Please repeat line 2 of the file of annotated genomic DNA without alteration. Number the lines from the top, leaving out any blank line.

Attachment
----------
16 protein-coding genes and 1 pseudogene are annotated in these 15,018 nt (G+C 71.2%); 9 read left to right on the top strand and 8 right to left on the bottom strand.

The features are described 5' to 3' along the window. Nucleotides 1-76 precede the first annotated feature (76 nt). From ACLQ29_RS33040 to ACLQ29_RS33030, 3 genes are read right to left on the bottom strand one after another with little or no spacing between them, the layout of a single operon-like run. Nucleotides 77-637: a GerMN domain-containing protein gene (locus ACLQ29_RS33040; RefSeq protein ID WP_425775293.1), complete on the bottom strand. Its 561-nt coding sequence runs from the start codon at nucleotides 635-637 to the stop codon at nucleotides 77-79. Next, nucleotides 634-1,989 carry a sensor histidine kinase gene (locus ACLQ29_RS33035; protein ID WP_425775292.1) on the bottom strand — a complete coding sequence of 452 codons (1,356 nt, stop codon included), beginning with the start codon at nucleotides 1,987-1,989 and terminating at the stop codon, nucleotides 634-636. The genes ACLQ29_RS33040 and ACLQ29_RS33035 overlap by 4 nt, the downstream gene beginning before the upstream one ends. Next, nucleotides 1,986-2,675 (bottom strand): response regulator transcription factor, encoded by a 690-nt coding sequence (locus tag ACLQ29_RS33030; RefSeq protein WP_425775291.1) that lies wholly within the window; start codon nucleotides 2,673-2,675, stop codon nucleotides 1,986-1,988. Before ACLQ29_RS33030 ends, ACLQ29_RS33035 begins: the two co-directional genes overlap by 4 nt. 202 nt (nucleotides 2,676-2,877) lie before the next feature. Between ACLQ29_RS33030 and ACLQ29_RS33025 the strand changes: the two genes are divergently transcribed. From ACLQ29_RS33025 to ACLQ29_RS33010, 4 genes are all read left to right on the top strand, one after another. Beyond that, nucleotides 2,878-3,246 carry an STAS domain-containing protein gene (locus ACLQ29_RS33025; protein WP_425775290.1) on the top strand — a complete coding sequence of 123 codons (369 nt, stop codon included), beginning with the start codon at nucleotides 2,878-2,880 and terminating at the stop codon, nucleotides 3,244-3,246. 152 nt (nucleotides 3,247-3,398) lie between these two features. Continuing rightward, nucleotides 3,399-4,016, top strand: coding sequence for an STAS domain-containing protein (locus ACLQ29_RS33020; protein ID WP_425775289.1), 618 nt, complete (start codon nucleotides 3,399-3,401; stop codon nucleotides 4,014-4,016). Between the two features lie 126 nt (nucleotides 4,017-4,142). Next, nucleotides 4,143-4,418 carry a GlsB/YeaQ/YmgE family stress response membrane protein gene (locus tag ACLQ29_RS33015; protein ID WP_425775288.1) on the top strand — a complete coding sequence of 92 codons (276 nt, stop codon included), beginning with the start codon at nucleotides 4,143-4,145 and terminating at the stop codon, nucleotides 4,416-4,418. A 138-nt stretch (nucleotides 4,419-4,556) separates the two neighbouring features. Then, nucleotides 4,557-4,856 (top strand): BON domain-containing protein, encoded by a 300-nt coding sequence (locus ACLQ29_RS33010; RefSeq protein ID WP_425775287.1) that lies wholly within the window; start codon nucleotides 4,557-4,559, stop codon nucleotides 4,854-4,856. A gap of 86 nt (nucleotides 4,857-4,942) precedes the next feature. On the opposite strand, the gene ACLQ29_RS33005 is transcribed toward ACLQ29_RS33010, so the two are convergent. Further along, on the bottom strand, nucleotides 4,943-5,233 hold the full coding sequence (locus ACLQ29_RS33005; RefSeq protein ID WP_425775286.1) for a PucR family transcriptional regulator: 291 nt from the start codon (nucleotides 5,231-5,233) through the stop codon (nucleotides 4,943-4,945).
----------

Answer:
The features are described 5' to 3' along the window. Nucleotides 1-76 precede the first annotated feature (76 nt). From ACLQ29_RS33040 to ACLQ29_RS33030, 3 genes are read right to left on the bottom strand one after another with little or no spacing between them, the layout of a single operon-like run. Nucleotides 77-637: a GerMN domain-containing protein gene (locus ACLQ29_RS33040; RefSeq protein ID WP_425775293.1), complete on the bottom strand. Its 561-nt coding sequence runs from the start codon at nucleotides 635-637 to the stop codon at nucleotides 77-79. Next, nucleotides 634-1,989 carry a sensor histidine kinase gene (locus ACLQ29_RS33035; protein ID WP_425775292.1) on the bottom strand — a complete coding sequence of 452 codons (1,356 nt, stop codon included), beginning with the start codon at nucleotides 1,987-1,989 and terminating at the stop codon, nucleotides 634-636. The genes ACLQ29_RS33040 and ACLQ29_RS33035 overlap by 4 nt, the downstream gene beginning before the upstream one ends. Next, nucleotides 1,986-2,675 (bottom strand): response regulator transcription factor, encoded by a 690-nt coding sequence (locus tag ACLQ29_RS33030; RefSeq protein WP_425775291.1) that lies wholly within the window; start codon nucleotides 2,673-2,675, stop codon nucleotides 1,986-1,988. Before ACLQ29_RS33030 ends, ACLQ29_RS33035 begins: the two co-directional genes overlap by 4 nt. 202 nt (nucleotides 2,676-2,877) lie before the next feature. Between ACLQ29_RS33030 and ACLQ29_RS33025 the strand changes: the two genes are divergently transcribed. From ACLQ29_RS33025 to ACLQ29_RS33010, 4 genes are all read left to right on the top strand, one after another. Beyond that, nucleotides 2,878-3,246 carry an STAS domain-containing protein gene (locus ACLQ29_RS33025; protein WP_425775290.1) on the top strand — a complete coding sequence of 123 codons (369 nt, stop codon included), beginning with the start codon at nucleotides 2,878-2,880 and terminating at the stop codon, nucleotides 3,244-3,246. 152 nt (nucleotides 3,247-3,398) lie between these two features. Continuing rightward, nucleotides 3,399-4,016, top strand: coding sequence for an STAS domain-containing protein (locus ACLQ29_RS33020; protein ID WP_425775289.1), 618 nt, complete (start codon nucleotides 3,399-3,401; stop codon nucleotides 4,014-4,016). Between the two features lie 126 nt (nucleotides 4,017-4,142). Next, nucleotides 4,143-4,418 carry a GlsB/YeaQ/YmgE family stress response membrane protein gene (locus tag ACLQ29_RS33015; protein ID WP_425775288.1) on the top strand — a complete coding sequence of 92 codons (276 nt, stop codon included), beginning with the start codon at nucleotides 4,143-4,145 and terminating at the stop codon, nucleotides 4,416-4,418. A 138-nt stretch (nucleotides 4,419-4,556) separates the two neighbouring features. Then, nucleotides 4,557-4,856 (top strand): BON domain-containing protein, encoded by a 300-nt coding sequence (locus ACLQ29_RS33010; RefSeq protein ID WP_425775287.1) that lies wholly within the window; start codon nucleotides 4,557-4,559, stop codon nucleotides 4,854-4,856. A gap of 86 nt (nucleotides 4,857-4,942) precedes the next feature. On the opposite strand, the gene ACLQ29_RS33005 is transcribed toward ACLQ29_RS33010, so the two are convergent. Further along, on the bottom strand, nucleotides 4,943-5,233 hold the full coding sequence (locus ACLQ29_RS33005; RefSeq protein ID WP_425775286.1) for a PucR family transcriptional regulator: 291 nt from the start codon (nucleotides 5,231-5,233) through the stop codon (nucleotides 4,943-4,945).